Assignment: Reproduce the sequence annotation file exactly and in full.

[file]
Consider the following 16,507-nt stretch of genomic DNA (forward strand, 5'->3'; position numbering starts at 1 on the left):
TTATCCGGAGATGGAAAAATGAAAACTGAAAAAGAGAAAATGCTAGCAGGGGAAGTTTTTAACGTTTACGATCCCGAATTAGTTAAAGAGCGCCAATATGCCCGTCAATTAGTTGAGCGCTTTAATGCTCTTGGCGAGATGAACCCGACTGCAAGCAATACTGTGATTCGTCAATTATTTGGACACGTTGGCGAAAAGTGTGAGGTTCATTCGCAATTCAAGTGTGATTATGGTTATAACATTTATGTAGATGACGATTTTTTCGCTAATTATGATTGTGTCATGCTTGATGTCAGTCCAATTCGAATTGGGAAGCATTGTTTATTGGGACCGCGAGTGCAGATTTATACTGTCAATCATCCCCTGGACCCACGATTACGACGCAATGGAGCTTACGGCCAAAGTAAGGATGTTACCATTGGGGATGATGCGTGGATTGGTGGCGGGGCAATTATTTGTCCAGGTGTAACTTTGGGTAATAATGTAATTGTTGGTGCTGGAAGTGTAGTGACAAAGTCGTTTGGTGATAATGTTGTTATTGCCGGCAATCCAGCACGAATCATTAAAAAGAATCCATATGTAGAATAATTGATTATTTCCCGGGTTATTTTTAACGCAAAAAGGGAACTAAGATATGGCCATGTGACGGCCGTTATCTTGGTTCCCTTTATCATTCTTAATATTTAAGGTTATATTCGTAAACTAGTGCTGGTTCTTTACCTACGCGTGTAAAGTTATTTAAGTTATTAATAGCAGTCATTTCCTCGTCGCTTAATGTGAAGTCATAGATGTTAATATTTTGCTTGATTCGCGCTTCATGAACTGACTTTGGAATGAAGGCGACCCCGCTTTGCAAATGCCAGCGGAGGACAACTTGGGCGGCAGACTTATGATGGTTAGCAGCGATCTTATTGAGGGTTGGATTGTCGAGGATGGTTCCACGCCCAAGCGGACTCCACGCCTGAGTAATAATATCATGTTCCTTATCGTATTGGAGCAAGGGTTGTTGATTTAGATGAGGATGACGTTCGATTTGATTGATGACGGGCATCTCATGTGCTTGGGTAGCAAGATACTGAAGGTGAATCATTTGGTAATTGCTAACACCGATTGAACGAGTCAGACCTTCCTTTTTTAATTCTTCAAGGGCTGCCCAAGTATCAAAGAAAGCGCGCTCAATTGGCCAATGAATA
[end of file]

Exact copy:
Consider the following 16,507-nt stretch of genomic DNA (forward strand, 5'->3'; position numbering starts at 1 on the left):
TTATCCGGAGATGGAAAAATGAAAACTGAAAAAGAGAAAATGCTAGCAGGGGAAGTTTTTAACGTTTACGATCCCGAATTAGTTAAAGAGCGCCAATATGCCCGTCAATTAGTTGAGCGCTTTAATGCTCTTGGCGAGATGAACCCGACTGCAAGCAATACTGTGATTCGTCAATTATTTGGACACGTTGGCGAAAAGTGTGAGGTTCATTCGCAATTCAAGTGTGATTATGGTTATAACATTTATGTAGATGACGATTTTTTCGCTAATTATGATTGTGTCATGCTTGATGTCAGTCCAATTCGAATTGGGAAGCATTGTTTATTGGGACCGCGAGTGCAGATTTATACTGTCAATCATCCCCTGGACCCACGATTACGACGCAATGGAGCTTACGGCCAAAGTAAGGATGTTACCATTGGGGATGATGCGTGGATTGGTGGCGGGGCAATTATTTGTCCAGGTGTAACTTTGGGTAATAATGTAATTGTTGGTGCTGGAAGTGTAGTGACAAAGTCGTTTGGTGATAATGTTGTTATTGCCGGCAATCCAGCACGAATCATTAAAAAGAATCCATATGTAGAATAATTGATTATTTCCCGGGTTATTTTTAACGCAAAAAGGGAACTAAGATATGGCCATGTGACGGCCGTTATCTTGGTTCCCTTTATCATTCTTAATATTTAAGGTTATATTCGTAAACTAGTGCTGGTTCTTTACCTACGCGTGTAAAGTTATTTAAGTTATTAATAGCAGTCATTTCCTCGTCGCTTAATGTGAAGTCATAGATGTTAATATTTTGCTTGATTCGCGCTTCATGAACTGACTTTGGAATGAAGGCGACCCCGCTTTGCAAATGCCAGCGGAGGACAACTTGGGCGGCAGACTTATGATGGTTAGCAGCGATCTTATTGAGGGTTGGATTGTCGAGGATGGTTCCACGCCCAAGCGGACTCCACGCCTGAGTAATAATATCATGTTCCTTATCGTATTGGAGCAAGGGTTGTTGATTTAGATGAGGATGACGTTCGATTTGATTGATGACGGGCATCTCATGTGCTTGGGTAGCAAGATACTGAAGGTGAATCATTTGGTAATTGCTAACACCGATTGAACGAGTCAGACCTTCCTTTTTTAATTCTTCAAGGGCTGCCCAAGTATCAAAGAAAGCGCGCTCAATTGGCCAATGAATA